As well as knitting, I sew a bit and enjoy free-form stitching, and I especially like to combine these techniques with knitwear.

Tell us about your tool preferences and peccadilloes.

With machine knitting, you need to use all the tools that come with the machine. Each tool looks very strange, has a very specific purpose and sports a discoloured plastic handle, since they were manufactured in the ’70s and ’80s. I don’t get much aesthetic pleasure out of them so I indulge in all the other things: scissors, threads, buttons. I like things made from wood, steel, linen and vintage horn. Things that have a patina and a nice weight to them.

I am both a collector and a minimalist so I am in a constant struggle with myself! These days, though, I appreciate having both mental and physical space so I prefer to buy less and buy better quality.

How do you store or organize your tools? Or do you?

I am a big believer in storing! I can’t think amongst clutter. I used to work for a Parisian man who imported luxurious fabrics from Europe and had beautiful furniture. One day he moved home and he gave me a big set of drawers that he used to keep all the fabric samples in. This treasured piece now houses most of my tools and materials. If that weren’t enough, I also have a small set of drawers from Ikea for little things I need to reach for daily.

Elizabeth Yong of Primoeza tools and storage

How do you store or organize your works-in-progress? 

I have more shelving for my yarn and finished products but the projects I am working on are spread all over my bench, my ironing board, my floor, my dining table …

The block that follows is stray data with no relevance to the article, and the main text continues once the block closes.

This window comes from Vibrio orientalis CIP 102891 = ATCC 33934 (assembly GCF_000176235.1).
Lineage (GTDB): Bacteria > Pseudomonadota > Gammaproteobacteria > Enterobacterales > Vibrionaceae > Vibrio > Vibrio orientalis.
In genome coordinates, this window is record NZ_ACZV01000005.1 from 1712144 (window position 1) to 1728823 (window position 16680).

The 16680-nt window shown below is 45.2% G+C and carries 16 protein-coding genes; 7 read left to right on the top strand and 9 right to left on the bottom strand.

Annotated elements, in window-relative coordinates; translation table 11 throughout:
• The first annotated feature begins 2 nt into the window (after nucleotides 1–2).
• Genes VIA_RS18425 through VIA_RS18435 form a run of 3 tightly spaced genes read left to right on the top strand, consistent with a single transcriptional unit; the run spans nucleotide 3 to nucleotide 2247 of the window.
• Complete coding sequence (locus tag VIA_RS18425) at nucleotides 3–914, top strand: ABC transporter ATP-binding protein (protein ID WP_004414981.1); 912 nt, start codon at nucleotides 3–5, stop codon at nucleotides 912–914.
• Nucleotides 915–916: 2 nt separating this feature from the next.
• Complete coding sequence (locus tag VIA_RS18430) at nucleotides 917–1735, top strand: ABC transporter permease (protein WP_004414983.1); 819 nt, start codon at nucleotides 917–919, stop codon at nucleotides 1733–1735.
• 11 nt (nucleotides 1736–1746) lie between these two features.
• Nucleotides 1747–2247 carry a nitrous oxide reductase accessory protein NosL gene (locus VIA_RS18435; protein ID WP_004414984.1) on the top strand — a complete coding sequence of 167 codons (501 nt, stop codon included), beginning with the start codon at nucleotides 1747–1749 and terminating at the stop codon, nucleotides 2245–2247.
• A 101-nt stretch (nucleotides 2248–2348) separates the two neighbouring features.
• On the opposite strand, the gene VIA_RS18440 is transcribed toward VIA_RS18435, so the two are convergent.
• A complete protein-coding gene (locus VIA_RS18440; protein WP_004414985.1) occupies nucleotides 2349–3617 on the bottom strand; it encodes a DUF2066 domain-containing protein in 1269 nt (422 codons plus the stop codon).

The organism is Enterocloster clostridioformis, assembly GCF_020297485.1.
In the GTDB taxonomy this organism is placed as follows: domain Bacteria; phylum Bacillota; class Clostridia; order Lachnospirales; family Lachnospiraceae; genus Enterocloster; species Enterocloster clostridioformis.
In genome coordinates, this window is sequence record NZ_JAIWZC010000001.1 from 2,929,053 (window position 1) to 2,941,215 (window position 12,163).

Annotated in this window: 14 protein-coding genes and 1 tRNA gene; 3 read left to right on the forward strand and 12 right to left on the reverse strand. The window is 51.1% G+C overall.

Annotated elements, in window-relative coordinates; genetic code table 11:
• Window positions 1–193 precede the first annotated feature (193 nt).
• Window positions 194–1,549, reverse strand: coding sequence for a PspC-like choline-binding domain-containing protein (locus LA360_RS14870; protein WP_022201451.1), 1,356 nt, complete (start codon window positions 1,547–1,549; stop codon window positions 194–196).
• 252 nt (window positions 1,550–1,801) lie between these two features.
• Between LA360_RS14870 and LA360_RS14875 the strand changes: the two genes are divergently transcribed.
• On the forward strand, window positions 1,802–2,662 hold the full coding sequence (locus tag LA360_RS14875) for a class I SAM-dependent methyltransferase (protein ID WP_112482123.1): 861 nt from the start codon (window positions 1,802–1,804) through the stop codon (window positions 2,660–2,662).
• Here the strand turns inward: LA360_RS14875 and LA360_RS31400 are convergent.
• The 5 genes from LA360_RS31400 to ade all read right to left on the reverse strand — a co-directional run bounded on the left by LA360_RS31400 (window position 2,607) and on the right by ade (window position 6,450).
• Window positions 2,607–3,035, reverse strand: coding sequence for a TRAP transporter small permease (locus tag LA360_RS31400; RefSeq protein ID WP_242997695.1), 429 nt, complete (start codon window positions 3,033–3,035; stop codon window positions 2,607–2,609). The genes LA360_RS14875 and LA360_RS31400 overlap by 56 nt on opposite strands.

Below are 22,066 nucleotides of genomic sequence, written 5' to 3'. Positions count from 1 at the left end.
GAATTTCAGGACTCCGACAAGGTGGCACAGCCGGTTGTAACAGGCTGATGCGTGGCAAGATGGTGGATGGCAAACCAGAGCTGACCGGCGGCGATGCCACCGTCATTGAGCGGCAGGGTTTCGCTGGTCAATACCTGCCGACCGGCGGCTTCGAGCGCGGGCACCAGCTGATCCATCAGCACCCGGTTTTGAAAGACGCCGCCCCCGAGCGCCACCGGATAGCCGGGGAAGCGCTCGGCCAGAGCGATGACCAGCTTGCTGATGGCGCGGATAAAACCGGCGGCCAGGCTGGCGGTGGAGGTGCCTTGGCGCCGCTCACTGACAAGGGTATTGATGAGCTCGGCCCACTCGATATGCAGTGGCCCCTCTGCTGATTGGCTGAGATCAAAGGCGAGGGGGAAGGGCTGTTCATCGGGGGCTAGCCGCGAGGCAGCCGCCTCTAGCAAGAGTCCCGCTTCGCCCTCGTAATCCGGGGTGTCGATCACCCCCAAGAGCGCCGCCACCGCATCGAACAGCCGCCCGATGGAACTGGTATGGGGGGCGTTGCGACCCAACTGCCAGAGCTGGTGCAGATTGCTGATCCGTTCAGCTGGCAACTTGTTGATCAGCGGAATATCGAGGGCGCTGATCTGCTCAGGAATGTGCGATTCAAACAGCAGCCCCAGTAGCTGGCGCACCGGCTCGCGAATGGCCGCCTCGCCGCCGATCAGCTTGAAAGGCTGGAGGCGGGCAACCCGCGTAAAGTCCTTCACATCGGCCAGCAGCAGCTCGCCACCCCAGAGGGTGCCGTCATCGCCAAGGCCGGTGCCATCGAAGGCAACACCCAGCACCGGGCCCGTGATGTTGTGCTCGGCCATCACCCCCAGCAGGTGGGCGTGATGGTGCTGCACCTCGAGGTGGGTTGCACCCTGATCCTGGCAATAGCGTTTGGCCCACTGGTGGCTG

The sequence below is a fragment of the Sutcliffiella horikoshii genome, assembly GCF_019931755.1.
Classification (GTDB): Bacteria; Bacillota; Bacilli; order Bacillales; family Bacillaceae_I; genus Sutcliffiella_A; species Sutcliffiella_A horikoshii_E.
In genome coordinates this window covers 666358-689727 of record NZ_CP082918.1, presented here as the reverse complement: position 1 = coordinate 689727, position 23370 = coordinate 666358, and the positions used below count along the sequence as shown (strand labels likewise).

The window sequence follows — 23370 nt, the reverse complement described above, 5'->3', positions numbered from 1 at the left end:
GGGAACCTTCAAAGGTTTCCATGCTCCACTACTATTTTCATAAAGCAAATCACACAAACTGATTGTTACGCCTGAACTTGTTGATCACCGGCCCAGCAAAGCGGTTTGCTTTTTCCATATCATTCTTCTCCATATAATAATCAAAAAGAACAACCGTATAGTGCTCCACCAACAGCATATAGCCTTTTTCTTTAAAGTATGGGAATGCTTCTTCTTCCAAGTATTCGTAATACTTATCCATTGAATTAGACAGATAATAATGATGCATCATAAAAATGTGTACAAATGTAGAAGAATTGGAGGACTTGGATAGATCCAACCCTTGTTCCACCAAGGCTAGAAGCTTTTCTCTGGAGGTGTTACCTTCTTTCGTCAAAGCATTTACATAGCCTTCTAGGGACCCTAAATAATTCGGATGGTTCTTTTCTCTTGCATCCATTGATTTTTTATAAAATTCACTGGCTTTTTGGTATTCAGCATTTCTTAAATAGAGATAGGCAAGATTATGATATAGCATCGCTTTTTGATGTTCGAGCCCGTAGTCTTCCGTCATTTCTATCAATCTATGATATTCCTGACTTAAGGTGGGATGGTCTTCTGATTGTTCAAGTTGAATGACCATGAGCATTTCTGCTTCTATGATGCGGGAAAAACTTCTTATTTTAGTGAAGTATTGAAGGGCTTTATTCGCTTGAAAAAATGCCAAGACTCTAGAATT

Are there any particularly prized possessions amongst your tools?

My knitting machines are my biggest splurges. They’re all vintage but they’re getting quite expensive these days. There aren’t many machines in Australia either, so I had to get one shipped from the UK. And I still use a sewing machine that I bought when I was much younger with the proceeds of some tote bags I made and sold to shops. That was a proud moment!

Do you lend your tools?

No. Machine knitting requires a very specific set of tools and you’re screwed if you’re missing something.

What is your favorite place to knit and sew?

My studio – I work from my home and I have my cat for company during the day. I have a space with white brick walls and lots of natural light and it overlooks an acacia tree and a school yard. We live in inner Melbourne and when I need a break or inspiration, I can step out the front door and immediately become immersed in the galleries, shops and characters on the street. At night I might sit and watch a film and darn in ends. But machine knitting is such a different activity to hand knitting — it’s not cosy; it’s sitting at a bench, operating a noisy machine.